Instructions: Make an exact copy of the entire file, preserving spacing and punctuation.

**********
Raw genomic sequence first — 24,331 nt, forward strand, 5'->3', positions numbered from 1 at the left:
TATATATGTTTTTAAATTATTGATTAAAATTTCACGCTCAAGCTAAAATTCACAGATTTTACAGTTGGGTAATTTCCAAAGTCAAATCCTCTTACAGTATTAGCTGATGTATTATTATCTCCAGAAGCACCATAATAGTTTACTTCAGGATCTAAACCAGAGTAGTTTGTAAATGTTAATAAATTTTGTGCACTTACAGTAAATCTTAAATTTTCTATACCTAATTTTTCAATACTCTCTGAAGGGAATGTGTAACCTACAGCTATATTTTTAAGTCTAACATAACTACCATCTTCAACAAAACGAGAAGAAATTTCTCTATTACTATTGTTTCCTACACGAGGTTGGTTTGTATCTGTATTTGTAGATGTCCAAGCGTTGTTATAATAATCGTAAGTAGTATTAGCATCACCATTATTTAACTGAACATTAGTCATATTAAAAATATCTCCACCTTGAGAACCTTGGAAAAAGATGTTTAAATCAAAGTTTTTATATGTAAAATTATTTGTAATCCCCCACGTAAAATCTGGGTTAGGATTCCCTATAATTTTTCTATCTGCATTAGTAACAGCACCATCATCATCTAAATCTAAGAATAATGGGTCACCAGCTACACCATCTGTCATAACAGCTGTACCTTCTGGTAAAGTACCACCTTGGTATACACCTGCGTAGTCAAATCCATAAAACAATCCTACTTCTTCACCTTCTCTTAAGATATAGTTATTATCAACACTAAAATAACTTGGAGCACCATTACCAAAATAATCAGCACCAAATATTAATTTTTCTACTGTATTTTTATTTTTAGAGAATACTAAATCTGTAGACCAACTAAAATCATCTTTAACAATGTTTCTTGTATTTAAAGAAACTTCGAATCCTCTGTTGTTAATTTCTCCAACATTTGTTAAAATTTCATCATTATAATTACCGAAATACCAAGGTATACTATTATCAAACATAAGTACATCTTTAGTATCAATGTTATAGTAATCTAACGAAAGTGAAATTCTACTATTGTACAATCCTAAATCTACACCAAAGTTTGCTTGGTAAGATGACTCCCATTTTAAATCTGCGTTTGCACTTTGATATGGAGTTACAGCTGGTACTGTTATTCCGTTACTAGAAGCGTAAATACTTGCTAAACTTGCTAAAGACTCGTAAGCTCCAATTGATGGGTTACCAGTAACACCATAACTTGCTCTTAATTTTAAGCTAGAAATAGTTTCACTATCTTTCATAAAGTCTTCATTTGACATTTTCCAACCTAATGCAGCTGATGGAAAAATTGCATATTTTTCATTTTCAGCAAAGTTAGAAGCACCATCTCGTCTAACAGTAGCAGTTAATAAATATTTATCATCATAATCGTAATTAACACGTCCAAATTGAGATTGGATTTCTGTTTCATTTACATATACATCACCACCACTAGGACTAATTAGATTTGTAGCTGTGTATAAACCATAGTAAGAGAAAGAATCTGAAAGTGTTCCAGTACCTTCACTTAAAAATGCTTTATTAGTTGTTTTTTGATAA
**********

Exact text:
Raw genomic sequence first — 24,331 nt, forward strand, 5'->3', positions numbered from 1 at the left:
TATATATGTTTTTAAATTATTGATTAAAATTTCACGCTCAAGCTAAAATTCACAGATTTTACAGTTGGGTAATTTCCAAAGTCAAATCCTCTTACAGTATTAGCTGATGTATTATTATCTCCAGAAGCACCATAATAGTTTACTTCAGGATCTAAACCAGAGTAGTTTGTAAATGTTAATAAATTTTGTGCACTTACAGTAAATCTTAAATTTTCTATACCTAATTTTTCAATACTCTCTGAAGGGAATGTGTAACCTACAGCTATATTTTTAAGTCTAACATAACTACCATCTTCAACAAAACGAGAAGAAATTTCTCTATTACTATTGTTTCCTACACGAGGTTGGTTTGTATCTGTATTTGTAGATGTCCAAGCGTTGTTATAATAATCGTAAGTAGTATTAGCATCACCATTATTTAACTGAACATTAGTCATATTAAAAATATCTCCACCTTGAGAACCTTGGAAAAAGATGTTTAAATCAAAGTTTTTATATGTAAAATTATTTGTAATCCCCCACGTAAAATCTGGGTTAGGATTCCCTATAATTTTTCTATCTGCATTAGTAACAGCACCATCATCATCTAAATCTAAGAATAATGGGTCACCAGCTACACCATCTGTCATAACAGCTGTACCTTCTGGTAAAGTACCACCTTGGTATACACCTGCGTAGTCAAATCCATAAAACAATCCTACTTCTTCACCTTCTCTTAAGATATAGTTATTATCAACACTAAAATAACTTGGAGCACCATTACCAAAATAATCAGCACCAAATATTAATTTTTCTACTGTATTTTTATTTTTAGAGAATACTAAATCTGTAGACCAACTAAAATCATCTTTAACAATGTTTCTTGTATTTAAAGAAACTTCGAATCCTCTGTTGTTAATTTCTCCAACATTTGTTAAAATTTCATCATTATAATTACCGAAATACCAAGGTATACTATTATCAAACATAAGTACATCTTTAGTATCAATGTTATAGTAATCTAACGAAAGTGAAATTCTACTATTGTACAATCCTAAATCTACACCAAAGTTTGCTTGGTAAGATGACTCCCATTTTAAATCTGCGTTTGCACTTTGATATGGAGTTACAGCTGGTACTGTTATTCCGTTACTAGAAGCGTAAATACTTGCTAAACTTGCTAAAGACTCGTAAGCTCCAATTGATGGGTTACCAGTAACACCATAACTTGCTCTTAATTTTAAGCTAGAAATAGTTTCACTATCTTTCATAAAGTCTTCATTTGACATTTTCCAACCTAATGCAGCTGATGGAAAAATTGCATATTTTTCATTTTCAGCAAAGTTAGAAGCACCATCTCGTCTAACAGTAGCAGTTAATAAATATTTATCATCATAATCGTAATTAACACGTCCAAATTGAGATTGGATTTCTGTTTCATTTACATATACATCACCACCACTAGGACTAATTAGATTTGTAGCTGTGTATAAACCATAGTAAGAGAAAGAATCTGAAAGTGTTCCAGTACCTTCACTTAAAAATGCTTTATTAGTTGTTTTTTGATAA